5-Star Safety Ratings Frequently Asked Questions 

1. What is the 5-Star Safety Ratings Program?

2. How long has the 5-Star Program been around?

3. Where can I find 5-Star Safety Ratings?

4. Do other organizations crash rate vehicles?

5. Why has the 5-Star Safety Ratings Program changed?

6. What are the changes in the new Safety Ratings?

7. Are crash avoidance technologies part of the enhanced 5-Star Program?

8. When were the changes in the new Safety Ratings implemented?

9. How have ratings changes affected the Monroney label?

10. How does NHTSA choose vehicles to rate?

11. Do the changes in the new Safety Ratings mean vehicles that previously received 4- or 5-star ratings may get lower ratings even if no changes have been made to the vehicle?

12. Has NHTSA revised the ratings for older vehicles?

13. How does NHTSA perform the frontal crash test?

14. How does NHTSA perform the side barrier crash test?

15. How does NHTSA perform the new side pole crash test and how are vehicles rated?

16. What other side ratings does NHTSA assign to vehicles?

17. Why doesn’t NHTSA do rear impact crash ratings?

18. How does NHTSA categorize vehicles?

19. Can I compare vehicles from different classes?

20. What does it mean if the symbol () appears on a vehicle’s ratings label?

 

5-Star Safety Ratings Overview

 1. What is the 5-Star Safety Ratings Program?
The National Highway Traffic Safety Administration’s New Car Assessment Program (NCAP) created the 5-Star Safety Ratings Program to provide consumers with information about the crash protection and rollover safety of new vehicles beyond what is required by Federal law. One star is the lowest rating; five stars is the highest. More stars equal safer cars.

 2. How long has the 5-Star Program been around?
The 5-Star Safety Ratings Program was initiated in 1978 to measure the level of increased safety for vehicle occupants in frontal crashes. Side crash rating results were added with 1997 model year vehicles and rollover assessments with 2001 models. This is a program that provides safety ratings to consumers so they can compare vehicles when shopping for a new car. The program also encourages manufacturers to voluntarily design safer vehicles.

 3. Where can I find 5-Star Safety Ratings?
5-Star Safety Ratings can be found on SaferCar.gov and are posted on the Monroney labels (window stickers) that are required to be displayed on all new vehicles.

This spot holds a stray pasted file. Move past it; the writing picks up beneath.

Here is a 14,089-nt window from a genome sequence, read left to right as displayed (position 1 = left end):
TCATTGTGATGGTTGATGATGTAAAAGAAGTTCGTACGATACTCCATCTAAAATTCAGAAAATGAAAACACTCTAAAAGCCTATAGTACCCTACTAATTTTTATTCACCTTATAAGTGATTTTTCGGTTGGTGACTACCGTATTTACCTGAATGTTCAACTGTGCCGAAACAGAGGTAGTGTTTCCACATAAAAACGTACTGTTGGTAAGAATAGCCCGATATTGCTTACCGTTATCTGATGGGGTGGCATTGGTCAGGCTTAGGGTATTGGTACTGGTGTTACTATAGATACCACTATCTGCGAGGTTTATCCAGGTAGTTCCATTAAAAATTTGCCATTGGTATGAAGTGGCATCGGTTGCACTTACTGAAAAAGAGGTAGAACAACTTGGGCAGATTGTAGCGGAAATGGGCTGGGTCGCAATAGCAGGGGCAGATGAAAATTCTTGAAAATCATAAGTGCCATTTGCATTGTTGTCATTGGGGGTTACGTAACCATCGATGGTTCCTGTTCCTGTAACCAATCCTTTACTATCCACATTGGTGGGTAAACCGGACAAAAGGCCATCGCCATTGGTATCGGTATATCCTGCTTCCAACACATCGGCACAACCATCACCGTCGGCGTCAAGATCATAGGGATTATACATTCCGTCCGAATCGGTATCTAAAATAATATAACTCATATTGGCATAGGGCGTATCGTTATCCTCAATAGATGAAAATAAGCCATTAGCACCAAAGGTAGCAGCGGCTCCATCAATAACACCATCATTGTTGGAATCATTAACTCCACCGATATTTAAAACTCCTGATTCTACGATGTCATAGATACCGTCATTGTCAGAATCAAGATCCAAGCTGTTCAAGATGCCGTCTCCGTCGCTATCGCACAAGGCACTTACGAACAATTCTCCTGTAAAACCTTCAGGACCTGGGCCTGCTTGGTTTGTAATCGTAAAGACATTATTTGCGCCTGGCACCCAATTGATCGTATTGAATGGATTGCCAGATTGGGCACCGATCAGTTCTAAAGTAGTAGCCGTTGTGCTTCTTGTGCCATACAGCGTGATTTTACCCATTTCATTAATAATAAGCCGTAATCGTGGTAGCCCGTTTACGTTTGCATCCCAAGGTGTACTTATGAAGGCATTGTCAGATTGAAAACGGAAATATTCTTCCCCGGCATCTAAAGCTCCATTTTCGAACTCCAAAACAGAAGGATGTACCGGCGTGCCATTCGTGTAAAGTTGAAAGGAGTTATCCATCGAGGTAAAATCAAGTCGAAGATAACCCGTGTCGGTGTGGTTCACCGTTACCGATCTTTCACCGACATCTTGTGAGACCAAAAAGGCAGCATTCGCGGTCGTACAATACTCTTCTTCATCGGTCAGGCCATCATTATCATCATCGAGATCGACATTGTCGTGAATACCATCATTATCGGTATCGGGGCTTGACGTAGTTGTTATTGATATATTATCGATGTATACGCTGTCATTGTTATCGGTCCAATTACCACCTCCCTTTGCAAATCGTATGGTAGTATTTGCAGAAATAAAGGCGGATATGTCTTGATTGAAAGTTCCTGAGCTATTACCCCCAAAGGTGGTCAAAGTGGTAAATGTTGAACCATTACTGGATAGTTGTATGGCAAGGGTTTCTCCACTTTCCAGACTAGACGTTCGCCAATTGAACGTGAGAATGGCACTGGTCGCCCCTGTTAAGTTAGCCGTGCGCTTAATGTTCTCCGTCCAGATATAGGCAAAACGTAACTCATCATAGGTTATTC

4. Do other organizations crash rate vehicles?
Yes, other organizations test crash vehicles, but NHTSA is the only organization that rates rollover resistance, in addition to frontal and side crashworthiness.

5-Star Safety Ratings Changes: 2011 Models and Beyond

 5. Why has the 5-Star Safety Ratings Program changed?
As the 5-Star Safety Ratings of vehicles improved, the agency looked for new ways to encourage the continuous advancement of vehicle safety. Also, the agency wanted to provide more comprehensive information about vehicles to consumers so they can make more educated purchasing decisions. The additional testing and data reflected in the new ratings better discriminate between the relative safety of vehicle models.

 6. What are the changes in the new Safety Ratings?
New aspects of the ratings system include side pole testing, using different sized crash-test dummies, collecting more crash data, offering a single Overall Vehicle Score per vehicle, and highlighting new crash avoidance technologies.

 7. Are crash avoidance technologies part of the enhanced 5-Star Program?
While not part of the 5-Star Ratings Program, NHTSA identifies vehicles equipped with advanced technology features like Electronic Stability Control (ESC), Lane Departure Warning (LDW), and Forward Collision Warning (FCW) to help consumers buy a safer car.

ESC applies braking to individual wheels during sudden turns so the driver will not lose control of the vehicle. ESC ensures that the vehicle travels in the direction intended by the driver. LDW monitors lane markings and alerts the driver if a vehicle appears to be inadvertently drifting into an adjoining lane. FCW recognizes when a vehicle gets too close to another vehicle, and signals the driver to apply the brakes to avoid a collision. Each vehicle equipped with these advanced technologies must meet certain performance requirements for that technology to be promoted by NHTSA.

 8. When were the changes in the new Safety Ratings implemented?
The changes were implemented beginning with 2011 model year vehicles.

 9. How have ratings changes affected the Monroney label?
The Monroney label has not changed, but the new 5-Star Safety Ratings information displayed on the label began with MY 2012 vehicles.

 10. How does NHTSA choose vehicles to rate?
Each year, NHTSA tests a sample of new vehicles predicted to have high sales volume or vehicles that have been structurally redesigned. Tested vehicles are purchased from dealerships across the country; the vehicles are not supplied directly to NHTSA by the manufacturer, a common misperception.

Though NHTSA is unable to rate every car, all vehicles sold in the U.S. must meet Federal Motor Vehicle Safety Standards.

 11. Do the changes in the new Safety Ratings mean vehicles that previously received 4- or 5-star ratings may get lower ratings even if no changes have been made to the vehicle?
Yes, some vehicle star ratings that were rated higher under the older Safety Ratings system may be lower under the new 5-Star Safety Ratings system. However, it does not mean that your current 4- or 5-star vehicle is unsafe. Due to more vigorous testing, a vehicle that once received 5 stars under the old system, may receive a lower score under the new system, even if no changes have been made to the model.

 12. Has NHTSA revised the ratings for older vehicles?
No, NHTSA has not revised the published safety ratings for any 2010 or prior model year vehicles. However, old ratings will still be available on SaferCar.gov.